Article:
What do I feed my plants and how much? It's a hard question to answer, and the information you get will vary depending on where you look and who you ask. If you ask the major nutrient manufacturers they will point you out to an expensive line of multiple products and suggest that you feed your garden as much as you can without killing your plants. If you ask an earth mother guy, it might suggest messy, smelly organic teas and vegan composts are the way to go.
The main fertilizer elements:
Growing things need trace elements, nitrogen, phosphorus and potassium. They work these changes into the soil before planting, and without official standards, they vary from one brand of fertilizer to another.
However, you can look for the N-P-K on the label. These are chemical table symbols for nitrogen-phosphorus-potassium. These are displayed as a three-digit sequence that represents the percentage of the elements in the weight.
All-organic farmers mix their own fertilizers, but also risk unwanted chemical balances and reactions. All-organic or homemade fertilizers release nutrients slowly, reducing the risk of overdoing it.
Feeding plants will help them grow. But fertilizers make them produce. All soils have some N-P-K content, but growth will consume it without supplement. Cannabis fertilizers are readily available and vary from need to need. Since they pair fertilizers with the growth phase, you'll want to buy and use them as indicated. And each variety has its own schedule of rooting, budding, and flowering.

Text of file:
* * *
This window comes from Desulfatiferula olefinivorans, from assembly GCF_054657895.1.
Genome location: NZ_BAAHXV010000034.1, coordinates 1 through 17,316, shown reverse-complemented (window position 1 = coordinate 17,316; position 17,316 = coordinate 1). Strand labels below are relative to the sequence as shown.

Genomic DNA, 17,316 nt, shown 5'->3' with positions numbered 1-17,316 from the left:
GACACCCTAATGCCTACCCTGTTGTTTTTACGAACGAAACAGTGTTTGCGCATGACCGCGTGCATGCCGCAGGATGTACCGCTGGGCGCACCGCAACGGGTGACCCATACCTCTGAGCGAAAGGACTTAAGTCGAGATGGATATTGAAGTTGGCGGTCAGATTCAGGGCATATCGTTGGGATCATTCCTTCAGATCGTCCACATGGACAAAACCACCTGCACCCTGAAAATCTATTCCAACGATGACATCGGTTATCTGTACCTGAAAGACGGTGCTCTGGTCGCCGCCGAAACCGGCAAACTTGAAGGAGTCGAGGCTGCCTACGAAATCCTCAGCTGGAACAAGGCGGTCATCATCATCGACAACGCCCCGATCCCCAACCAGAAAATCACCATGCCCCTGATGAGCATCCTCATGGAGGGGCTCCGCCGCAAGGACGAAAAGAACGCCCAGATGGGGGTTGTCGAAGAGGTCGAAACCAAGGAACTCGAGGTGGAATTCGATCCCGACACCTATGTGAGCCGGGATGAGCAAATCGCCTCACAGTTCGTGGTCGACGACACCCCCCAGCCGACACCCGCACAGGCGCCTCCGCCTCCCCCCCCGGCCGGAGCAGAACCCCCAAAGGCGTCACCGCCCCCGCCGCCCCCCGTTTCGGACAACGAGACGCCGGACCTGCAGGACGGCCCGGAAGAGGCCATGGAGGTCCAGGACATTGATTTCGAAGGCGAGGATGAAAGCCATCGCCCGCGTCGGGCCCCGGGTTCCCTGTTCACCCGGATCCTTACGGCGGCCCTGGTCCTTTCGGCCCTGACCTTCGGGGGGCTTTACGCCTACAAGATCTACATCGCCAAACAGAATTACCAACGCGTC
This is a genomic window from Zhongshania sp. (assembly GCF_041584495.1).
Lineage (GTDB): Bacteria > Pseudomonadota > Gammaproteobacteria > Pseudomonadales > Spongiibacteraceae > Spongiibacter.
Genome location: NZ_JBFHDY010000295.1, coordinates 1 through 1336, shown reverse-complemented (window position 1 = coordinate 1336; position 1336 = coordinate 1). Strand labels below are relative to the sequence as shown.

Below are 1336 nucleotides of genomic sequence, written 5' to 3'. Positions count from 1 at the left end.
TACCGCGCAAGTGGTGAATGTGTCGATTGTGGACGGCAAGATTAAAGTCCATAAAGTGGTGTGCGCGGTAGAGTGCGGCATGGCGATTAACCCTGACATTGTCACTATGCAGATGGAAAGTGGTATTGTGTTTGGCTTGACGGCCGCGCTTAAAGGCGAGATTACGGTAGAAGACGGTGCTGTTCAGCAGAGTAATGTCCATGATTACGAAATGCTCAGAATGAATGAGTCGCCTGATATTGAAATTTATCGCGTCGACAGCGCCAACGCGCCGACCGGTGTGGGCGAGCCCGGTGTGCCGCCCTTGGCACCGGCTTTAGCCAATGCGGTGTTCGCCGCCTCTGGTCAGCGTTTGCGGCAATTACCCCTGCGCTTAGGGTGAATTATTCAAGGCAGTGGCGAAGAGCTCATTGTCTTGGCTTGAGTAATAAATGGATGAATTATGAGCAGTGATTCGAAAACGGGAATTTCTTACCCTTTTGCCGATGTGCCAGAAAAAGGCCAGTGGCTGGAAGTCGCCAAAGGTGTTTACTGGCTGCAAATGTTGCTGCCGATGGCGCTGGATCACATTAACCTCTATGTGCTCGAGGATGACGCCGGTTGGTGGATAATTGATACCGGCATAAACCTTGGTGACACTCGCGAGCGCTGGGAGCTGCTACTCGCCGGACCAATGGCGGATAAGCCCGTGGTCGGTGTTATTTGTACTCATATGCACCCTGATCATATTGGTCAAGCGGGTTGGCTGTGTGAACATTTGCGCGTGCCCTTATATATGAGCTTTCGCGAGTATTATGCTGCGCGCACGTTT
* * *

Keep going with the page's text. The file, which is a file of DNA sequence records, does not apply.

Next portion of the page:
Seeds and clones do not need any help at their earliest stages. There's no point in giving them extra nutrients until they develop a rooster root.
The N-P-K requirements change over the course of the growth phase. For example, seedlings seek a ratio of 2-1-2. After three to four weeks, the early plants want more nitrogen at 4-2-3. And after five to six weeks they need even more nitrogen at 10-5-7. You should also follow the manufacturer's instructions for growing coconut air or hydroponics.
When the plants bloom, they need a boost of phosphorus. As each cultivar schedule nears flowering, you can use a 7-7-7 mix about a week in advance to help plant transition. Next, increased phosphorus enters the equilibrium. At the first flowering, the ratio is 5-10-7. Mid-flowering takes 6-15-10, and late-stage flowering benefits from 4-10-7.
- The most effective and efficient fertilizers can be handcrafted. Compost and meals do the job, but they remain impractical.
- It makes sense to prefer product lines that meet all of your farming needs. Some lines offer soils, fluids, nutrients, and fertilizers, each in line with their associated products.
- Provide your weed plants with regular nutrients. The amount of fertilizer given depends on the size of the plant and its stage of growth.
- Add the nutrients or fertilizer to the water before adding it to your cannabis plants.
- Don't give fertilizer every time you water your plants. Too much fertilizer will damage the marijuana plants. The accumulation of fertilizer in the soil can make the growing medium acidic.
- Cannabis plants are expected to grow tall and taller outdoors. The plants may need more nitrogen. A lack of nitrogen makes marijuana leaves look dull and eventually turn yellow. As soon as these signs are noticed on the plants, introduce a nitrogen-rich fertilizer.
(Updated, originally published 11/21/2021)
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